Although livestock may drink less water in the winter, clean, good quality water is still a basic need. Ted Wiseman, Extension Educator in Perry County, recently wrote an excellent article about winter water needs of livestock that appeared in the on-line edition of the OSU Extension Beef Cattle Letter. I’m using the major portion of that Wiseman article in today’s column.
Water is essential for all livestock regardless of the time of year. So far this year we have certainly had our share of chopping ice, thawing water lines and troughs. With recent temperatures, many of us often focus on keeping livestock well fed and provided with adequate shelter. We may forget about the most important nutrient, which is water. Water consumed by livestock is required for a variety of physiological functions. Some of these include proper digestion, nutrient transportation, enzymatic and chemical reactions, and regulation of body temperature.
Although water is the cheapest nutrient we may purchase or provide, it is the one we provide the most of on a per pound basis. For every pound of dry matter consumed, cattle will need to drink about seven pounds of water. Consumption of water varies depending upon temperature, size of the animal, feed intake, mineral intake and stage of production. Lack of water consumption will affect animal performance. During colder temperatures, feed intake increases to generate body heat. Decreased water availability reduces feed intake, which results in decreased body condition. Decreased water intake will also lead to poor fetal growth rates and lactation levels.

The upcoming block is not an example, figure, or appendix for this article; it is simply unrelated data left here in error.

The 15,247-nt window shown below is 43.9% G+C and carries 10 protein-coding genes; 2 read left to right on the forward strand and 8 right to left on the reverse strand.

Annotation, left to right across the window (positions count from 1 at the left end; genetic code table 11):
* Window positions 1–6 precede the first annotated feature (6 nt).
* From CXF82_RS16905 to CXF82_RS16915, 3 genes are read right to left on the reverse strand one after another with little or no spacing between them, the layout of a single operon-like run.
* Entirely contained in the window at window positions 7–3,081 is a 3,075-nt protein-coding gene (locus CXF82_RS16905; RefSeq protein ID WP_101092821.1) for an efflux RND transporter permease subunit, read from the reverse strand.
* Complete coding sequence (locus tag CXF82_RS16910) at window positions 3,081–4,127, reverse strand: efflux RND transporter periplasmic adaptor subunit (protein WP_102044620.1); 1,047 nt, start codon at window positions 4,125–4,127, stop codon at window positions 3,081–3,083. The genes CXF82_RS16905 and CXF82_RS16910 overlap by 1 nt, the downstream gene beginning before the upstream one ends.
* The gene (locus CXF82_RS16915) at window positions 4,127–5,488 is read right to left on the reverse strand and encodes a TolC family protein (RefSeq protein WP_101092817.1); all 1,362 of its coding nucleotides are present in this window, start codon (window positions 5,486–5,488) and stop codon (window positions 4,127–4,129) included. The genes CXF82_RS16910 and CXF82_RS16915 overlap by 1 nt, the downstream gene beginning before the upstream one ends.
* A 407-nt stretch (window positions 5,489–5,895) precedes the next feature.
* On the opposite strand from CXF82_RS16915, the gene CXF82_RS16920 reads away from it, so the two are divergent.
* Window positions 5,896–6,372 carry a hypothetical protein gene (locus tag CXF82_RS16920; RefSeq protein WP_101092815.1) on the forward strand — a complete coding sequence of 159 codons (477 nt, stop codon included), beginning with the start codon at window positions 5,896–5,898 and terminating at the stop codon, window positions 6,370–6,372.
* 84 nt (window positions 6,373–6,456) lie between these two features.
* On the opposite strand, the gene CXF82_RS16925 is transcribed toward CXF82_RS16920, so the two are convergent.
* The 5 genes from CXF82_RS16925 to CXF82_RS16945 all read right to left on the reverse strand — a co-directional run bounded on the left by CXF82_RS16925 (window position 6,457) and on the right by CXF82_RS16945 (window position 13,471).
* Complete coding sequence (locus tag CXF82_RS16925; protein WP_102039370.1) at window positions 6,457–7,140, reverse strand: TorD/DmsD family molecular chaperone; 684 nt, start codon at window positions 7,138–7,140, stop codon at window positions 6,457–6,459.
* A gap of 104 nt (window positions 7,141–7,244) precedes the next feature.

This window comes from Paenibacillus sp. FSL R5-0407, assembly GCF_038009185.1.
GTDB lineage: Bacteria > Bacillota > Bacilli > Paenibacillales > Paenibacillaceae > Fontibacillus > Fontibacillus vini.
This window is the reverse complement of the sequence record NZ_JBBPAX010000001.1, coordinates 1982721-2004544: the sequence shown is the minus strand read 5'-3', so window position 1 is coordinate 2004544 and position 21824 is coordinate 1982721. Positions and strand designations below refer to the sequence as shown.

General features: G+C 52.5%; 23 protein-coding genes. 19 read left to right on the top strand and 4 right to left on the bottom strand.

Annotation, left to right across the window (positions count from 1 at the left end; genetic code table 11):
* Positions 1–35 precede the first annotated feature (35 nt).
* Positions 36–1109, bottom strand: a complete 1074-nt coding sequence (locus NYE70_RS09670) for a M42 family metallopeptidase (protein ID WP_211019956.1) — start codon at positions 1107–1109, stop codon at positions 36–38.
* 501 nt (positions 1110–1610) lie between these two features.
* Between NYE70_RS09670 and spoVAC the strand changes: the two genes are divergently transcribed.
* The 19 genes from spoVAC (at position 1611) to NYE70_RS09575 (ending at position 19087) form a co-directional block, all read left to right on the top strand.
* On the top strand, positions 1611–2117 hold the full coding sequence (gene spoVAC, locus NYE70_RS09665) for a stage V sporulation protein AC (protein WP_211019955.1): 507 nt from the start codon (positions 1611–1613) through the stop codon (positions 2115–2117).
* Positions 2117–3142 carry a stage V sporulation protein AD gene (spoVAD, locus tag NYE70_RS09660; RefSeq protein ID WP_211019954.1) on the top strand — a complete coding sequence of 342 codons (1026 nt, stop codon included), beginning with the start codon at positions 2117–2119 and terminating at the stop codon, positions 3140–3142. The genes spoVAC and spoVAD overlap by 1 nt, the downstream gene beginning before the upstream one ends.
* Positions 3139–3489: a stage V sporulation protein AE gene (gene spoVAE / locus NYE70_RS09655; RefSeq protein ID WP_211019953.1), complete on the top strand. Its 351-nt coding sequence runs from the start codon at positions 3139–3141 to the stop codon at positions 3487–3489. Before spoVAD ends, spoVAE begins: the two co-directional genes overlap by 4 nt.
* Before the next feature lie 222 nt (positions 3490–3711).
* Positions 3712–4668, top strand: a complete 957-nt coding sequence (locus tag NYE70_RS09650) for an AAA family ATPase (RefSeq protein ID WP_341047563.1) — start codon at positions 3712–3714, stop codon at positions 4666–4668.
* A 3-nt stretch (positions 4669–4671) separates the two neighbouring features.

To ensure adequate water intake, reports have indicated that water temperature should be 37 to 65 degrees. The rumen operates at 101-102 degrees; ingesting extremely cold water can decrease digestion until the water warms to body temperature. Be sure to monitor waterers regularly, for temperature and cleanliness. Stray voltage is another potential issue. Monitor new installations as well as established watering devises. An electrical AC current above three to four volts is enough to decrease water intake. Tank heaters are a winter option, but be sure to keep electrical cords away from any contact with livestock.
If given a choice of water sources, cattle do prefer to drink from a tank instead of streams or ponds. Studies I looked at showed cattle preferred to drink from tanks 75 to 90 percent of the time. When cattle drink from a pond or stream, the second cow normally travels farther into the water source for a cleaner drink.
Good quality water is essential for livestock, regardless of the source you have. Water testing on a regular basis is a good idea, but if you notice reduced water intake or refusal, testing is necessary. Water analyses for livestock typically include Total dissolved solids or salinity, pH (acid or alkaline value), Nitrates, Sulfates, and Hardness. Bacteria can be a health concern, especially during summer months and during drought conditions. If you plan to test your water, consult your water-testing lab for proper water sample collecting procedures.